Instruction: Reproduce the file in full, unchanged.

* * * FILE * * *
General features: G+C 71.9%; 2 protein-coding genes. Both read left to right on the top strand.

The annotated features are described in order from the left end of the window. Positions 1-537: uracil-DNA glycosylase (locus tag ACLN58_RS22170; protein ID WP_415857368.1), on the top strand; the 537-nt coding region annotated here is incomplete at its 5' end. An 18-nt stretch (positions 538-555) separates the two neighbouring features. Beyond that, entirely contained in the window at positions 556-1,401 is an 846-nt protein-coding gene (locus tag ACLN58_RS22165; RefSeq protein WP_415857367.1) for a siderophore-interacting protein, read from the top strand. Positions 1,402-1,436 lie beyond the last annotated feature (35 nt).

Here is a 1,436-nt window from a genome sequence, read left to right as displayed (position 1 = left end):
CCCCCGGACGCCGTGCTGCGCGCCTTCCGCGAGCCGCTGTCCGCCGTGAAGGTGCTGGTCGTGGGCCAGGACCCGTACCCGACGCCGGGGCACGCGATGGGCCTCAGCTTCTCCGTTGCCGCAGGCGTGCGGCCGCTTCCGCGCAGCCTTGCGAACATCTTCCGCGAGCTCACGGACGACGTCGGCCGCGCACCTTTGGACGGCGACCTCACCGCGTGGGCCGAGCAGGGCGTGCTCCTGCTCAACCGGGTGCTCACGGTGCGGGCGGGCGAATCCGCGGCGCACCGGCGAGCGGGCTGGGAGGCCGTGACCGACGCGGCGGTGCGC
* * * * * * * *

General features: G+C 71.9%; 2 protein-coding genes. Both read left to right on the top strand.

The annotated features are described in order from the left end of the window. Positions 1-537: uracil-DNA glycosylase (locus tag ACLN58_RS22170; protein ID WP_415857368.1), on the top strand; the 537-nt coding region annotated here is incomplete at its 5' end. An 18-nt stretch (positions 538-555) separates the two neighbouring features. Beyond that, entirely contained in the window at positions 556-1,401 is an 846-nt protein-coding gene (locus tag ACLN58_RS22165; RefSeq protein WP_415857367.1) for a siderophore-interacting protein, read from the top strand. Positions 1,402-1,436 lie beyond the last annotated feature (35 nt).

Here is a 1,436-nt window from a genome sequence, read left to right as displayed (position 1 = left end):
CCCCCGGACGCCGTGCTGCGCGCCTTCCGCGAGCCGCTGTCCGCCGTGAAGGTGCTGGTCGTGGGCCAGGACCCGTACCCGACGCCGGGGCACGCGATGGGCCTCAGCTTCTCCGTTGCCGCAGGCGTGCGGCCGCTTCCGCGCAGCCTTGCGAACATCTTCCGCGAGCTCACGGACGACGTCGGCCGCGCACCTTTGGACGGCGACCTCACCGCGTGGGCCGAGCAGGGCGTGCTCCTGCTCAACCGGGTGCTCACGGTGCGGGCGGGCGAATCCGCGGCGCACCGGCGAGCGGGCTGGGAGGCCGTGACCGACGCGGCGGTGCGC